As the facts of this case demonstrate, both of these alternatives, substitution of counsel or continuance, may be unwarranted. Assuming counsel in this case could have shown notice as well as good cause based in part on her inability to contact the mother, appointing new counsel would have been for naught. Presumably, new counsel would also be unable to contact the client. In addition, assuming there was proper notice of the hearing, counsel's inability to contact the parent, who in turn is absent from the hearing, does not constitute “good cause,” nor is it “in the interest of the minor” to warrant granting a continuance. (§ 352, subd. (a).)
Thus, a parent's statutory right to counsel in dependency matters is of such importance that the parent's absence at a given hearing and counsel's inability to contact the parent is insufficient as a matter of law to warrant relieving counsel. (Ronald R., supra, 37 Cal.App.4th at p. 1194, 44 Cal.Rptr.2d 22.) Nevertheless, when a parent is not present at a dependency hearing and counsel for that parent believes, for whatever reason, he or she cannot proceed in the client's absence, counsel should take the following steps: The attorney should seek a continuance before requesting to withdraw as the parent's counsel. (Ibid.) Assuming there is no good cause for a continuance or a continuance would not be in the minor's interest (§ 352, subd. (a)), the attorney should, depending on the circumstances, either request substitution of counsel or establish some good reason which adversely affects or concerns his or her ability or fitness to perform the duty of counsel for the parent that would warrant an order relieving the attorney. (Ronald R., supra, 37 Cal.App.4th at p. 1193, 44 Cal.Rptr.2d 22.) In addition, the attorney must show notice to the parent of the prospective motion to withdraw. (Id. at p. 1194, 44 Cal.Rptr.2d 22.)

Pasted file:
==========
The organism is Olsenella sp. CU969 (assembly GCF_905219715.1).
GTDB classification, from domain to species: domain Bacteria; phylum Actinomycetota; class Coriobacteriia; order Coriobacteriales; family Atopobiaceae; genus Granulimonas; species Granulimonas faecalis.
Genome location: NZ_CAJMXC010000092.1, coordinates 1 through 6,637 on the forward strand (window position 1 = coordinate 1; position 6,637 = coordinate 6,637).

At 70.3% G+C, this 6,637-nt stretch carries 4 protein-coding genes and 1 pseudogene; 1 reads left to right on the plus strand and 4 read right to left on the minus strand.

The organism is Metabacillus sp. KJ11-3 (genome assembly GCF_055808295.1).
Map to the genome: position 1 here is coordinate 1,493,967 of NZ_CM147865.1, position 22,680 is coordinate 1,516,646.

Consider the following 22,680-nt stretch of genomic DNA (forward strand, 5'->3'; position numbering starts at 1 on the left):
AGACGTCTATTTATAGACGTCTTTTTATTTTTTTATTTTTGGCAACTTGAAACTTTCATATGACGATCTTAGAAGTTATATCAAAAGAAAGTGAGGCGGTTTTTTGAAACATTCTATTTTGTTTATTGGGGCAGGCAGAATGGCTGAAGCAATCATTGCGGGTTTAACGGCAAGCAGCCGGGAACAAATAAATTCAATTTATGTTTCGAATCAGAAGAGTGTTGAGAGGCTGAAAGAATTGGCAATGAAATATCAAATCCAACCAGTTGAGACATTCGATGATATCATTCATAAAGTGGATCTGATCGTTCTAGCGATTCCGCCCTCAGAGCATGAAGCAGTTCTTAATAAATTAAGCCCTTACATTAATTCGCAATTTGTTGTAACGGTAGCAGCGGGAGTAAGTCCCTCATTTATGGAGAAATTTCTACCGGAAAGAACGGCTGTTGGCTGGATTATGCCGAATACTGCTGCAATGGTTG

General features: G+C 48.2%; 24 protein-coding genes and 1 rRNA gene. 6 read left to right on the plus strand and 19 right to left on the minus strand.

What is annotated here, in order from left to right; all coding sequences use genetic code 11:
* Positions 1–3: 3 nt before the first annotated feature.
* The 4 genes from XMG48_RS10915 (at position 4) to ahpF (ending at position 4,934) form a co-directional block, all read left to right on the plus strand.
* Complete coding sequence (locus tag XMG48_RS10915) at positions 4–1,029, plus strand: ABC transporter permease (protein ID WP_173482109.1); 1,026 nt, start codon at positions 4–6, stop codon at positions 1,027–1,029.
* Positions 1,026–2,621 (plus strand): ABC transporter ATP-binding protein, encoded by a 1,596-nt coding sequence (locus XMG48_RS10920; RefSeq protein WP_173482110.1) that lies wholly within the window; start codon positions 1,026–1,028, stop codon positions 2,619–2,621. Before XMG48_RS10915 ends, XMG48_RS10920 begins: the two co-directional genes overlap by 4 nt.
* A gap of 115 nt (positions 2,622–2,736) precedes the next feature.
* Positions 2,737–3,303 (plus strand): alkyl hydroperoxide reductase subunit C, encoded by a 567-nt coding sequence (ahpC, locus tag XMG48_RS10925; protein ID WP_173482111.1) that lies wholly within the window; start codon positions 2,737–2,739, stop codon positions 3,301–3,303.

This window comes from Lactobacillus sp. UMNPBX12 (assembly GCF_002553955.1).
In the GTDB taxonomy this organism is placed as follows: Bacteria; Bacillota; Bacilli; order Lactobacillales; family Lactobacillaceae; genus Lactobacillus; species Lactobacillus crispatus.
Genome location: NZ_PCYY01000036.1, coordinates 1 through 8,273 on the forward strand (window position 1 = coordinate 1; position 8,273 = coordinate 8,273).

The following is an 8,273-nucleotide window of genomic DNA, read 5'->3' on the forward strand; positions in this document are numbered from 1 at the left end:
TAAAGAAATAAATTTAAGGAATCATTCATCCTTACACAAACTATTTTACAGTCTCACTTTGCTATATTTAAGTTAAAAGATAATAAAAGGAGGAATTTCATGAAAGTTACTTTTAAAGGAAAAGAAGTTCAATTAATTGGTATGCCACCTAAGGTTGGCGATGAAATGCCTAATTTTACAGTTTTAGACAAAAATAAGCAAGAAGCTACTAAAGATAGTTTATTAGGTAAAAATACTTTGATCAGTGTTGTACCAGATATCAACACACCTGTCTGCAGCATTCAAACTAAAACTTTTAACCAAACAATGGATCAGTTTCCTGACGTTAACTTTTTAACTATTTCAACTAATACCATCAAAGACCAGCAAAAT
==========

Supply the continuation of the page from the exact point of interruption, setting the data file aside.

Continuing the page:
In Ronald R., this court also held the erroneous grant of an attorney's motion to be relieved is reviewed under the Watson 6 standard. (Ronald R., supra, 37 Cal.App.4th at p. 1195, 44 Cal.Rptr.2d 22.) Thus, the question is whether it is reasonably probable a result more favorable to the mother would have been reached in the absence of the court's error. (Ibid.) According to the mother, the error was prejudicial because Malcolm's adoption by his foster parent was not a foregone conclusion. In other words, the mother claims had her counsel not been relieved, it is reasonably probable the court would not have found Malcolm adoptable.